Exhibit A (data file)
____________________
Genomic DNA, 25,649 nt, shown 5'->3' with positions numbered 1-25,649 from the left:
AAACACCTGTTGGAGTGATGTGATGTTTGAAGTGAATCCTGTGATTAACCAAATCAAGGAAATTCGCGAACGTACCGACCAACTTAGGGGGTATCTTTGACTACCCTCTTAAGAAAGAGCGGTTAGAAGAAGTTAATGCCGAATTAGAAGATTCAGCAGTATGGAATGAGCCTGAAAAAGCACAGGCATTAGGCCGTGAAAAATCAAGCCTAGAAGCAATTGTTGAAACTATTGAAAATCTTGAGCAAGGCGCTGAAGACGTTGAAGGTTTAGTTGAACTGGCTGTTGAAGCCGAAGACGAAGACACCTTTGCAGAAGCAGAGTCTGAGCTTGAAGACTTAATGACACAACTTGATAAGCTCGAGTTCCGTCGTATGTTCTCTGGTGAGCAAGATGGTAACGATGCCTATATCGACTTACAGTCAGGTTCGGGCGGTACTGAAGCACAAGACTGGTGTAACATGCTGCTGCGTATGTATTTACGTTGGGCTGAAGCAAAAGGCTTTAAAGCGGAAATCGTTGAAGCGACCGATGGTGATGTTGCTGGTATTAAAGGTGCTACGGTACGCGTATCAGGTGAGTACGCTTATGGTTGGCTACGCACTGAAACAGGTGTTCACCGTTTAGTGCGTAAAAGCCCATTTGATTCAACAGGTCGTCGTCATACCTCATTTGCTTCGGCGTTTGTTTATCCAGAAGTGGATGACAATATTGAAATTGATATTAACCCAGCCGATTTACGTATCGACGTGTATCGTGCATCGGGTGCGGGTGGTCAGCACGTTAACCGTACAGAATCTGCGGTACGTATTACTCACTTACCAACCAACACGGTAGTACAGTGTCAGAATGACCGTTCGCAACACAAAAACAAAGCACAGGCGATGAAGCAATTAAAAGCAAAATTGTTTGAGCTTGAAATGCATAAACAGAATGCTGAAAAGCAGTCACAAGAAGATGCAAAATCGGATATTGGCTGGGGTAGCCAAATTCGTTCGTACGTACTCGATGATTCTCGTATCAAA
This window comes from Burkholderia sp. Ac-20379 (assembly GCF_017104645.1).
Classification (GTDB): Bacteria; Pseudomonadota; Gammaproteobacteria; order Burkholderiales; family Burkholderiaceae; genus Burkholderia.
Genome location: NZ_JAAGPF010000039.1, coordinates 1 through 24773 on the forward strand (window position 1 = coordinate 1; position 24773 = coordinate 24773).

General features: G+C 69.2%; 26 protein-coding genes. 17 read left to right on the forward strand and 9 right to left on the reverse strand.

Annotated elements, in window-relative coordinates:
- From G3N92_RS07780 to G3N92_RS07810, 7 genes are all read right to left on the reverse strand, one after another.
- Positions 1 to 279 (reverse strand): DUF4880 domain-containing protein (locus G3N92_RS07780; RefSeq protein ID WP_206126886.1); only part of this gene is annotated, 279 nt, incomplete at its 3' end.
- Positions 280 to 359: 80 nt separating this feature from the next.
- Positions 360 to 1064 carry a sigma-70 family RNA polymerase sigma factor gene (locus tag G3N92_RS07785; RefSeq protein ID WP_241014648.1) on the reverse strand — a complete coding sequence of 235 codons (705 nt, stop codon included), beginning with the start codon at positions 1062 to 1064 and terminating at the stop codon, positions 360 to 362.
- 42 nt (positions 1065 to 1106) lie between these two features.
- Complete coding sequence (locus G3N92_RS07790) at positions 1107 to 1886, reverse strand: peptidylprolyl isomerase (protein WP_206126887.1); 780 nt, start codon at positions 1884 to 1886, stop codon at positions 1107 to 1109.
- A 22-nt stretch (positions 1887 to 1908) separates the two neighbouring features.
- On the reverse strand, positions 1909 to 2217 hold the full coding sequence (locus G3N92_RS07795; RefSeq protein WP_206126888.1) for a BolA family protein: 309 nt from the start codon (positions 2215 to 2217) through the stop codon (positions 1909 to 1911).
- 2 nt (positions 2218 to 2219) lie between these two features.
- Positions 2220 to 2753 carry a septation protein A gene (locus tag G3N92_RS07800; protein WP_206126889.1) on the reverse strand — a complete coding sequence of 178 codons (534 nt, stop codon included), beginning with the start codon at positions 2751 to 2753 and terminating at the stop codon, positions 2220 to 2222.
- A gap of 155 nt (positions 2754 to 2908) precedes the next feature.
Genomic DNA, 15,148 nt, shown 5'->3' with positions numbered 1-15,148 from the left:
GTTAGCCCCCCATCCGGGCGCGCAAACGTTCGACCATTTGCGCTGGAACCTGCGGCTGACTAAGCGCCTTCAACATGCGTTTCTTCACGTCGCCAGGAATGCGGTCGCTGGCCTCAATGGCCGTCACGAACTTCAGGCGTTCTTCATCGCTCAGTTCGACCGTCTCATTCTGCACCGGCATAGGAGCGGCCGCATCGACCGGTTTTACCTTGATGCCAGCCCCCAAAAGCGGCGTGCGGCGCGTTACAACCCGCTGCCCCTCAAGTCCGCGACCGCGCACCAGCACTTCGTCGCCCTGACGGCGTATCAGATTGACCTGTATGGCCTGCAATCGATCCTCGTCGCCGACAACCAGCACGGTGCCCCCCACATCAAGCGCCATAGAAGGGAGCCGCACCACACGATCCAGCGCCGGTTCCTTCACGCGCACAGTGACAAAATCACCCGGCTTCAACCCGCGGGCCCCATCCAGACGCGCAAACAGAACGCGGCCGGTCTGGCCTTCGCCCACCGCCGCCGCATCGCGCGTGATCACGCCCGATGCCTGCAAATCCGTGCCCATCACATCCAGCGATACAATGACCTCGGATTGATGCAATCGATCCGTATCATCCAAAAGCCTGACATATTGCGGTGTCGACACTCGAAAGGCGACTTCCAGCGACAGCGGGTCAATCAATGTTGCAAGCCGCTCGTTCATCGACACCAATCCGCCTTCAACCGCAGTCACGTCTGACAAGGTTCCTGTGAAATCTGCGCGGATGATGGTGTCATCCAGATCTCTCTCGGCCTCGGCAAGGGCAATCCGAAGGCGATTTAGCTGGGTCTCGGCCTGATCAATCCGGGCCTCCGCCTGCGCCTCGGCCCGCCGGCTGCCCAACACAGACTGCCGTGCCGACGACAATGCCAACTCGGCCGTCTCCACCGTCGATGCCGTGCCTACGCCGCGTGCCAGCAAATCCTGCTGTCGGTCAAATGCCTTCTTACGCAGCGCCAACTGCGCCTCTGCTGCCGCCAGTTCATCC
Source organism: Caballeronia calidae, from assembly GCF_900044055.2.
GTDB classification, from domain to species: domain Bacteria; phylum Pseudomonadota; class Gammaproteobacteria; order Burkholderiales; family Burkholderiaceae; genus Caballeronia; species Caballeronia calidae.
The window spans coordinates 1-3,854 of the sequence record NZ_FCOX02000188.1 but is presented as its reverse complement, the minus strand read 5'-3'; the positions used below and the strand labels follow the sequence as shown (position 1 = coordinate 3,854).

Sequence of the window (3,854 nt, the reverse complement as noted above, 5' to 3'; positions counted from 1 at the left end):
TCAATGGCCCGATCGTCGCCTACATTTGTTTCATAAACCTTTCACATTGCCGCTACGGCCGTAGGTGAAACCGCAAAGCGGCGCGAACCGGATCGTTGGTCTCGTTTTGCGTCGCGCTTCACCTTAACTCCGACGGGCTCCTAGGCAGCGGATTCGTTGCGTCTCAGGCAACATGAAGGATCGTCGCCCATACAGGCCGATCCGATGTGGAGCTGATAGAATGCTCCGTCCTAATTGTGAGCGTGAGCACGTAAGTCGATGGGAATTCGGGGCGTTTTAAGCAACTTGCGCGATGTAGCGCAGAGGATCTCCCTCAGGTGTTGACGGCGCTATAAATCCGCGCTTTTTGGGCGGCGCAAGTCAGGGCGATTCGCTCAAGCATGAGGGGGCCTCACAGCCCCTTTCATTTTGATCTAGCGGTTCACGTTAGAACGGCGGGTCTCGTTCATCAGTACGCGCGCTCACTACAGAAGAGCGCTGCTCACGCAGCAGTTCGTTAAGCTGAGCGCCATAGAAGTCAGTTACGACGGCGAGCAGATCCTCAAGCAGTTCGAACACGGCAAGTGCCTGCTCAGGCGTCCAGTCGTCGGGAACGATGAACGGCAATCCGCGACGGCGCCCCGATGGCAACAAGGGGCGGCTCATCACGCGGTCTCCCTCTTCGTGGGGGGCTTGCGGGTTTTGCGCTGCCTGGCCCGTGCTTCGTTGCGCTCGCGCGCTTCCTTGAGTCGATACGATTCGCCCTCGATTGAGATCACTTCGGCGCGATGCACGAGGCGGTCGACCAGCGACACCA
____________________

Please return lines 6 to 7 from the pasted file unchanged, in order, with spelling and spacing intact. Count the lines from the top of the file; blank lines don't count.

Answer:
General features: G+C 69.2%; 26 protein-coding genes. 17 read left to right on the forward strand and 9 right to left on the reverse strand.

Annotated elements, in window-relative coordinates: